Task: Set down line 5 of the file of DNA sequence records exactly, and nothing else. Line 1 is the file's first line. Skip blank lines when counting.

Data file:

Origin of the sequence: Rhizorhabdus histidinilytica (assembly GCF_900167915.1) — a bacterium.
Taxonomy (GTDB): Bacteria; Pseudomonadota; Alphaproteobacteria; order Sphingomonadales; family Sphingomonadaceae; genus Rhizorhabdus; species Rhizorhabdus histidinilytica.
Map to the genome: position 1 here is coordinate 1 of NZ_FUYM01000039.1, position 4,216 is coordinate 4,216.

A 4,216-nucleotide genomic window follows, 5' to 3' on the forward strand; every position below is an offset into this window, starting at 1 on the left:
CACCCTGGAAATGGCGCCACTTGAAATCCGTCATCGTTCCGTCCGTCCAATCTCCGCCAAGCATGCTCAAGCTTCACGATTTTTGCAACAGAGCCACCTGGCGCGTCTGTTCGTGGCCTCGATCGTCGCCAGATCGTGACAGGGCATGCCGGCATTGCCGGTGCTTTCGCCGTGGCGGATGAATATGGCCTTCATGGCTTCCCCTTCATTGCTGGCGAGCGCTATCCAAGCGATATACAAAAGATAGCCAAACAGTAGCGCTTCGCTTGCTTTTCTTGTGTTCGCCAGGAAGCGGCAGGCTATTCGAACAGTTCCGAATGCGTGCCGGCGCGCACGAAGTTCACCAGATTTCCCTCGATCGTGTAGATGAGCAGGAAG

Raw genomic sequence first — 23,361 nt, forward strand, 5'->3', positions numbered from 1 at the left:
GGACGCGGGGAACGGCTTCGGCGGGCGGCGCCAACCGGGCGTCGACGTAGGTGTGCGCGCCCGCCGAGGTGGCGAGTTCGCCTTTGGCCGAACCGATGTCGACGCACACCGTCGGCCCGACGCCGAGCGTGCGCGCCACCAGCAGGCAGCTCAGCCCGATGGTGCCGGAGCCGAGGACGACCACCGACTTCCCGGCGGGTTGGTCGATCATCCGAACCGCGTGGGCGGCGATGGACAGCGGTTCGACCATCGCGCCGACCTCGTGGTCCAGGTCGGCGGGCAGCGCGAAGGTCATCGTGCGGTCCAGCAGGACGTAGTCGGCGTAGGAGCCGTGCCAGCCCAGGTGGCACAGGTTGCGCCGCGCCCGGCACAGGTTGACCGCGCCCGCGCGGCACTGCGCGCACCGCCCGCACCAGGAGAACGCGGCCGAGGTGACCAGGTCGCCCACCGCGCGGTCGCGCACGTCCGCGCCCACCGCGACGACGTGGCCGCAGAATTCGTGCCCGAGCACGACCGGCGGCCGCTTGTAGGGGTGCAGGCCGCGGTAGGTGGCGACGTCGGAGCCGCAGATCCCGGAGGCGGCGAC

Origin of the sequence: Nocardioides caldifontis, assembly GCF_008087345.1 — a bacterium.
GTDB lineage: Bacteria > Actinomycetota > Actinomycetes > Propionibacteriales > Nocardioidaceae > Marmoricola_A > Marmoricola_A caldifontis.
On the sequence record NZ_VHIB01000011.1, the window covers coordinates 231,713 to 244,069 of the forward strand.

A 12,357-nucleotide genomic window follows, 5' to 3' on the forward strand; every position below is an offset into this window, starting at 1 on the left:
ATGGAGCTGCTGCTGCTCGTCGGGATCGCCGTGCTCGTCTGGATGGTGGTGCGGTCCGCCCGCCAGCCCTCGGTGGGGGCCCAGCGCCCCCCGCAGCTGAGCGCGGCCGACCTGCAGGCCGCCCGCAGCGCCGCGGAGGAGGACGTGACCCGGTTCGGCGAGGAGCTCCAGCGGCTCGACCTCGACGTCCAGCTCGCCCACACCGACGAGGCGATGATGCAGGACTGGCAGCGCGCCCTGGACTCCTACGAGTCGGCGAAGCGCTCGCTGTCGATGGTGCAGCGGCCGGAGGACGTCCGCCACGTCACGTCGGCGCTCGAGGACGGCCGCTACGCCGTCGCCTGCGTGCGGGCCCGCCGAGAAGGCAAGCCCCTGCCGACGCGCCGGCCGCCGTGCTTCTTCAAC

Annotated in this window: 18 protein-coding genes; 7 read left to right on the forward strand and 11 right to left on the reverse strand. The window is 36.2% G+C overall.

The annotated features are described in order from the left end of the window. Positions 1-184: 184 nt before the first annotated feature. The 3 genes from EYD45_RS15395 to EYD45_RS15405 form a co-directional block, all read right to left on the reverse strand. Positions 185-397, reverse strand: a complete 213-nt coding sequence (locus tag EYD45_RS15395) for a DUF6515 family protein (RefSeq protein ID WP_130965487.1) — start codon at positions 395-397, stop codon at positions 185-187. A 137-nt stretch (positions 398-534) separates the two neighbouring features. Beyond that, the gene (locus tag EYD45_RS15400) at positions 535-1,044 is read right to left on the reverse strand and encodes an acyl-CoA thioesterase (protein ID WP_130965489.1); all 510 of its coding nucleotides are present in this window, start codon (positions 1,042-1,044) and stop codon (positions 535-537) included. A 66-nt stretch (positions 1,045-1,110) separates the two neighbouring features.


CACCCTGGAAATGGCGCCACTTGAAATCCGTCATCGTTCCGTCCGTCCAATCTCCGCCAAGCATGCTCAAGCTTCACGATTTTTGCAACAGAGCCACCTGGCGCGTCTGTTCGTGGCCTCGATCGTCGCCAGATCGTGACAGGGCATGCCGGCATTGCCGGTGCTTTCGCCGTGGCGGATGAATATGGCCTTCATGGCTTCCCCTTCATTGCTGGCGAGCGCTATCCAAGCGATATACAAAAGATAGCCAAACAGTAGCGCTTCGCTTGCTTTTCTTGTGTTCGCCAGGAAGCGGCAGGCTATTCGAACAGTTCCGAATGCGTGCCGGCGCGCACGAAGTTCACCAGATTTCCCTCGATCGTGTAGATGAGCAGGAAG